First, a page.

Academic journal article The International Sports Law Journal

Sports Betting in Singapore

Academic journal article The International Sports Law Journal

Sports Betting in Singapore

Article excerpt

From football to Formula 1, betting on sporting events is increasingly commonplace. This article provides an insight into the history, legislative framework and pertinent issues in the dynamic area of sports betting.

Sports betting involves making predictions of the outcomes of sporting events through wagering. Sporting events on which bets are commonly offered include football, motor racing, horse-racing, basketball, baseball, golf, rugby and boxing. Outcomes arising from these events on which bets may be offered may range from the final score and winner of the match or championship, to details such as first player to score and number of fouls committed during the game.

The legality of sports betting, and the extent of permitted sports betting activity, varies from country to country. Even in countries which have legalised sports betting, there nonetheless exists a huge parallel underground betting environment. In addition, the online sports bookmakers and betting exchanges who are licensed in offshore jurisdictions also provide additional avenues for sports betting in competition with state operators.

Proponents of legalised sports betting argue that having a flutter on a sporting activity is not only relatively harmless, but may also increase interest and fan support in the sport. In addition, the revenues from legalised sports betting may even be channelled back into funding the development of the sport. On the other hand, opponents of sports betting are concerned that it may compromise the integrity of participants in the sport (ie players, coaches and officiators), even if match fixing is equally prevalent (if not more) in countries which have refused to legalise sports betting.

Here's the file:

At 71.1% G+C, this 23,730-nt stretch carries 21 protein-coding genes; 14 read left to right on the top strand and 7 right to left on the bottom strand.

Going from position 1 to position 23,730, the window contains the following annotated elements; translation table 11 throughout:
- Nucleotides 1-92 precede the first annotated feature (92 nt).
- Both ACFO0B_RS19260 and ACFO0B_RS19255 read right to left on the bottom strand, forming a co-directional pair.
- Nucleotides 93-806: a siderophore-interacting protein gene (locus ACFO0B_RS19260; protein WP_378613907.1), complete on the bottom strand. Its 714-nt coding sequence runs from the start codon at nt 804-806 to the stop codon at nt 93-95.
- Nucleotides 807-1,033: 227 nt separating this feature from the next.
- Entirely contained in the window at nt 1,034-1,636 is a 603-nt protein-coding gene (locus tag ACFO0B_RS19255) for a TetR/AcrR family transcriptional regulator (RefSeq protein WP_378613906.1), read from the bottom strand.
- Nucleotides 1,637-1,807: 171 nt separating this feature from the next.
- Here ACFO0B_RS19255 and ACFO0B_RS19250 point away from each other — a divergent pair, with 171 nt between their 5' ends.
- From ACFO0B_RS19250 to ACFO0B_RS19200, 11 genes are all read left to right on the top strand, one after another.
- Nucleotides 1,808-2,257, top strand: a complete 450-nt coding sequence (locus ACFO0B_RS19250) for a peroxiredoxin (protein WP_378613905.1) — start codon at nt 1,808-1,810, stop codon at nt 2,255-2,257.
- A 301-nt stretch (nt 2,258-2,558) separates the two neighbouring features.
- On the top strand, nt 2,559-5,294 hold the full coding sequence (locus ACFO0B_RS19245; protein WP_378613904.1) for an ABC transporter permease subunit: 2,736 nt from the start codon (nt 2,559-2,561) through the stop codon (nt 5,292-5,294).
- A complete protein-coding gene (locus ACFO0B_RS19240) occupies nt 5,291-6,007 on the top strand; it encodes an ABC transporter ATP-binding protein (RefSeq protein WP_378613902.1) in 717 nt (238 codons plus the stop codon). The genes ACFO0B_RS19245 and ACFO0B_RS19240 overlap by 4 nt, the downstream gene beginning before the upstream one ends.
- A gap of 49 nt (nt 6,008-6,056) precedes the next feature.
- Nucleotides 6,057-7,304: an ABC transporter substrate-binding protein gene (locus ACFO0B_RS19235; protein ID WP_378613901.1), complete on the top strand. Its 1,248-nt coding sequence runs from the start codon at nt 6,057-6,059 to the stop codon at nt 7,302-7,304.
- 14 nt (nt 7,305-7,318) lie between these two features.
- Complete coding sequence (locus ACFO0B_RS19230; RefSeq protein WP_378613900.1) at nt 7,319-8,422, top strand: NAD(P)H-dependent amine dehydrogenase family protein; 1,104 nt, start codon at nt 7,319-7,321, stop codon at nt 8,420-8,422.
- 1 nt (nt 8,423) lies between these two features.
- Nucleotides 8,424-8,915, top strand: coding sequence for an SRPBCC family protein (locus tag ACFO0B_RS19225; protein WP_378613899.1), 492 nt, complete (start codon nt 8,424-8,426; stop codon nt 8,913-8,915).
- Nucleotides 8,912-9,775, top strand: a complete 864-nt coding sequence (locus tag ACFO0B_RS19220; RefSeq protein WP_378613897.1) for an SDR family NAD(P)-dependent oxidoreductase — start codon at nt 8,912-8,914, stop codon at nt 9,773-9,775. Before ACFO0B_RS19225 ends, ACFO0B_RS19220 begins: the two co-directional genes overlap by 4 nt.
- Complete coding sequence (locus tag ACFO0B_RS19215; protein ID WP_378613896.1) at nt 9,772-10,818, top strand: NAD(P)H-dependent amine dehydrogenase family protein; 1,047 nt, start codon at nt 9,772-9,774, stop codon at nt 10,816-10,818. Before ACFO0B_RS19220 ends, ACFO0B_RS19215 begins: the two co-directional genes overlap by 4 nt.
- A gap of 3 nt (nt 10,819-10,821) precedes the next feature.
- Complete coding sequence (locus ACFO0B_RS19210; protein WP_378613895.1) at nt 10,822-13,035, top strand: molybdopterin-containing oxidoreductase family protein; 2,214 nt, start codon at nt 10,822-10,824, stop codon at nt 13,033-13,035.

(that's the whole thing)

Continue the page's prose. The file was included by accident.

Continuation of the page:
History and evolution

Gambling has existed in Singapore since the early colonial days. For instance, in the 1820s, the colonial police was said to have been funded using gambling revenue. However, illegal gambling was rife and dominated the gambling industry.

The Betting Act (Cap 21) was enacted in 1960 to suppress illegal common betting-houses, betting in public places and bookmaking, while the Common Gaming Houses Act (Cap 49) was passed in 1961 to suppress illegal common gaming houses, public gaming and public lotteries. In 1968, the post-independence Government established the state operator Singapore Pools (1) to counter illegal betting and to channel proceeds of sales to benefit the community.

Up to 1999, legalised gambling in Singapore was limited to the Singapore Sweep lottery, 4D and Toto games operated by Singapore Pools, horse-racing conducted by the Singapore Turf Club, and certain types of gaming in private clubs (eg jackpot machines). All other forms of gambling were illegal.

In 1999, to support and maintain the viability of Singapore's first local professional football league - the S-League - following Singa - pore's withdrawal from the Malaysia Cup tournament, Singapore Pools introduced legalised football betting on S-League games. Proceeds from betting on S-League matches are channelled back into the league to fund the development of its football clubs.

In 2002, sports betting was extended beyond local S-League games. In recognition of the popularity of betting on foreign football matches, Singapore Pools began to offer legalised betting on matches played in the World Cup 2002. Sports betting was subsequently further extended to allow for legalised betting on the English Premier League, other international matches, and to other European and Asian football leagues as well.

The opening up of sports bets was mirrored by other developments in gambling. In April 2005, in a Ministerial Statement made in Par - liament, the Singapore Government announced its decision to lift its ban on casinos in the city state, and to allow for two casinos to be established as part of the "Integrated Resorts" in Singapore. These Integrated Resorts, the first of which is due for completion in early 2010, will be the first ever legalised casinos in Singapore, and will be significant milestones in the gambling landscape in Singapore. …

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